skip navigation


Register for Latest Research

Stay Informed
Register with NCJRS to receive NCJRS's biweekly e-newsletter JUSTINFO and additional periodic emails from NCJRS and the NCJRS federal sponsors that highlight the latest research published or sponsored by the Office of Justice Programs.

NCJRS Abstract

The document referenced below is part of the NCJRS Virtual Library collection. To conduct further searches of the collection, visit the Virtual Library. See the Obtain Documents page for direction on how to access resources online, via mail, through interlibrary loans, or in a local library.


NCJ Number: 200521 Find in a Library
Title: Putting 100,000 Officers on the Street: A Survey-Based Assessment of the Federal COPS Program
Series: NIJ Research Report
Author(s): Christopher K. Koper; Gretchen E. Moore; Jeffrey A. Roth
Corporate Author: The Urban Institute
United States of America
Date Published: February 2003
Page Count: 38
Sponsoring Agency: National Institute of Justice (NIJ)
Washington, DC 20531
NCJRS Photocopy Services
Rockville, MD 20849-6000
The Urban Institute
Washington, DC 20037
Grant Number: 95-IJ-CX-0073
Sale Source: The Urban Institute
2100 M Street, N.W.
Washington, DC 20037
United States of America

NCJRS Photocopy Services
Box 6000
Rockville, MD 20849-6000
United States of America
Document: PDF
Dataset: DATASET 1
Type: Program/Project Evaluation
Format: Document
Language: English
Country: United States of America
Annotation: This paper discusses attempts to add 100,000 police officers to communities throughout the United States as part of the Federal Community Oriented Policing Services (COPS) program.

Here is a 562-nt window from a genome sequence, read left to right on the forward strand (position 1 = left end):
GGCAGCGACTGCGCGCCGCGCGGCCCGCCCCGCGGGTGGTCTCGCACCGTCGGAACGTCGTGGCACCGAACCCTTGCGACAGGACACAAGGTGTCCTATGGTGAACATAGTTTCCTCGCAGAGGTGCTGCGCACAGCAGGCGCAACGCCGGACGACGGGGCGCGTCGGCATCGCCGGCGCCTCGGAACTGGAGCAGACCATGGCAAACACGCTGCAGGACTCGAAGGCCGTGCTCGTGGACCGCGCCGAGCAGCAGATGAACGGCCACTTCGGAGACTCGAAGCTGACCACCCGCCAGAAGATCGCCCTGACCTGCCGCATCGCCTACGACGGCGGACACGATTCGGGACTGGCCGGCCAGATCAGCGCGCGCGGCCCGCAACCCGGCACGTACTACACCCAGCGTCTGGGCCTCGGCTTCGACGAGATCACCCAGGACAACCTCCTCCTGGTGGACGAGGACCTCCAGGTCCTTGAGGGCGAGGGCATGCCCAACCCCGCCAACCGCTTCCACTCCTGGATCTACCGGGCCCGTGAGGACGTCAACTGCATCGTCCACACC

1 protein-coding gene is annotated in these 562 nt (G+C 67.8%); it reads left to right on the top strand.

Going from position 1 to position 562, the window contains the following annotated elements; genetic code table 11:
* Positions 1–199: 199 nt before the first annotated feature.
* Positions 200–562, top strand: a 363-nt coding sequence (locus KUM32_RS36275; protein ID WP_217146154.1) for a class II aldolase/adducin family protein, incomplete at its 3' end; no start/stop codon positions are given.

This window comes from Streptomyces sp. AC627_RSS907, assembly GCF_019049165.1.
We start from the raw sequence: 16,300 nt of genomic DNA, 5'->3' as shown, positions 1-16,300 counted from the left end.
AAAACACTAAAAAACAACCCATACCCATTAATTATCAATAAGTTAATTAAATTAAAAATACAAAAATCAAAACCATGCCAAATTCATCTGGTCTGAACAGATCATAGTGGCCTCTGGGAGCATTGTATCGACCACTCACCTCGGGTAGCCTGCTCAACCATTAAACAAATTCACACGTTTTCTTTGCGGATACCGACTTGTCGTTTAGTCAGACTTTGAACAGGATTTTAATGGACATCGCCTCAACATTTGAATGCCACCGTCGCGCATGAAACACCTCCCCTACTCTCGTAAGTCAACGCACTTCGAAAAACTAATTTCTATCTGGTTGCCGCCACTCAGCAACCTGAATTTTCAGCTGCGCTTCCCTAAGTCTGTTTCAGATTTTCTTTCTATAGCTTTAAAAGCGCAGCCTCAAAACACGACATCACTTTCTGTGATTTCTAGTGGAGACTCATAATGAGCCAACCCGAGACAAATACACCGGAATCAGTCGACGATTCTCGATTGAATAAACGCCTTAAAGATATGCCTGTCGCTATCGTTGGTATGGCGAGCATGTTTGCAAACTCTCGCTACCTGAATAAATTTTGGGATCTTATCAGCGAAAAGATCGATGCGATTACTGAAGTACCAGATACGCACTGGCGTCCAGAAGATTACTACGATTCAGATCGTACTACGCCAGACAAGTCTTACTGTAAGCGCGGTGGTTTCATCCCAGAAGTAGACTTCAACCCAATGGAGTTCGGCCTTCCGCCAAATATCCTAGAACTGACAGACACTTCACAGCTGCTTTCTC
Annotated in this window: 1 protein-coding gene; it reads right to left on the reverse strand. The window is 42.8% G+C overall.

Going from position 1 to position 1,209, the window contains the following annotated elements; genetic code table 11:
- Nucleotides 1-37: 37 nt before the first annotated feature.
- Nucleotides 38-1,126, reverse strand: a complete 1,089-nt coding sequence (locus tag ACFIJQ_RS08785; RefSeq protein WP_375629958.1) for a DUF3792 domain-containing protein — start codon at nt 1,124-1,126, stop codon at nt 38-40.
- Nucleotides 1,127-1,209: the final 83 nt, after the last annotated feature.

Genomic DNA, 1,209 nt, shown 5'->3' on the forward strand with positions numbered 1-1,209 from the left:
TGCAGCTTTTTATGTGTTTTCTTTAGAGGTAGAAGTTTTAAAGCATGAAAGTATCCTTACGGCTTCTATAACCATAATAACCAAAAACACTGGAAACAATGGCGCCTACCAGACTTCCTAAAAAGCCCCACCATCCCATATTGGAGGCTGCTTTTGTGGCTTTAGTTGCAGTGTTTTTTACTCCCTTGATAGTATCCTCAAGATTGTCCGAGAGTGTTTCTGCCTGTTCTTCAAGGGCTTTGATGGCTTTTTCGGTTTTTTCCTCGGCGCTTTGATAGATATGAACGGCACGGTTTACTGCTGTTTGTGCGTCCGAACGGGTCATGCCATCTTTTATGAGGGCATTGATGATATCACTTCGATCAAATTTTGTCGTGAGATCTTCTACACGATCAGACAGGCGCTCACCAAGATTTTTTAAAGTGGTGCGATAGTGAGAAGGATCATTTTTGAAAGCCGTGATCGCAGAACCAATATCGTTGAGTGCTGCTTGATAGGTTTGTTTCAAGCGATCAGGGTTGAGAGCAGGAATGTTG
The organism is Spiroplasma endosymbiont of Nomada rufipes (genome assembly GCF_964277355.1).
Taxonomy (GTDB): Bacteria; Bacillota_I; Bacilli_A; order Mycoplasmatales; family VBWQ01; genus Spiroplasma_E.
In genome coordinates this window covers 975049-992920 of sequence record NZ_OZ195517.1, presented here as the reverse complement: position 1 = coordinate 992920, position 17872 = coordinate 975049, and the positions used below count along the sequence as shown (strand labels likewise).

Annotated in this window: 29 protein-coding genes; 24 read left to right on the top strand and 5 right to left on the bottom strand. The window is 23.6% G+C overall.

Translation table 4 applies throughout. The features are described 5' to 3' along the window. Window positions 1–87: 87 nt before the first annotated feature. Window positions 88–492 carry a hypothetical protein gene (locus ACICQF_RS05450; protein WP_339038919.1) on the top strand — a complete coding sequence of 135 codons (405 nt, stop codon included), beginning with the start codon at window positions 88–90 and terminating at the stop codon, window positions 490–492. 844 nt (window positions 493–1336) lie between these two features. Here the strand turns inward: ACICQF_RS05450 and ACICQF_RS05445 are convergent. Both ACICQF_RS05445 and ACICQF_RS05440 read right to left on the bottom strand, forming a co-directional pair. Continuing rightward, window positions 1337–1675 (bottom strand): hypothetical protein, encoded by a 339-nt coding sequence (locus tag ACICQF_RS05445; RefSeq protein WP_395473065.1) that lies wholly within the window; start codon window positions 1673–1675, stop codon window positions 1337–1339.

Abstract: The crime control policy COPS, was designed to add 100,000 police officers to the Nation’s communities through grants for hiring officers and civilians and to acquire new technologies to combat crime. This report describes the ways in which Title I of the 1994 Crime Act allocated nearly $9 billion to the COPS program. Designed to supplement, not replace, preexisting officer positions, the COPS program has aimed to increase officer strength and acquire a variety of technologies, such as mobile and desktop computers. Presenting previous evaluations of the COPS program’s attempts to fulfill its mission, the authors indicate that the first 100,000 officers awarded through COPS would result in at least the temporary hiring of 60,900 officers between 1995 and 2003. Updating the impact of the COPS program’s goals and efforts, the authors conducted a telephone survey and interview with a sample of 1,270 police agencies in the summer of 2000. Survey and interview results suggest that most grant recipients will continue to employ most of the officer and civilian positions hired through the COPS program even after their grants expire. Furthermore, the authors found that productivity gains from the technology grants will closely approximate the projected gains. A series of tables presenting telephone survey results and a series of appendices detailing the national COPS survey and the statistical analyses used in this report are also provided. References
Main Term(s): Community policing; Future of policing
Index Term(s): Employment; Employment-crime relationships; NIJ grant-related documents; Police civilian employees; Surveys
Note: Dataset may be archived by the NIJ Data Resources Program at the National Archive of Criminal Justice Data
To cite this abstract, use the following link:

*A link to the full-text document is provided whenever possible. For documents not available online, a link to the publisher's website is provided. Tell us how you use the NCJRS Library and Abstracts Database - send us your feedback.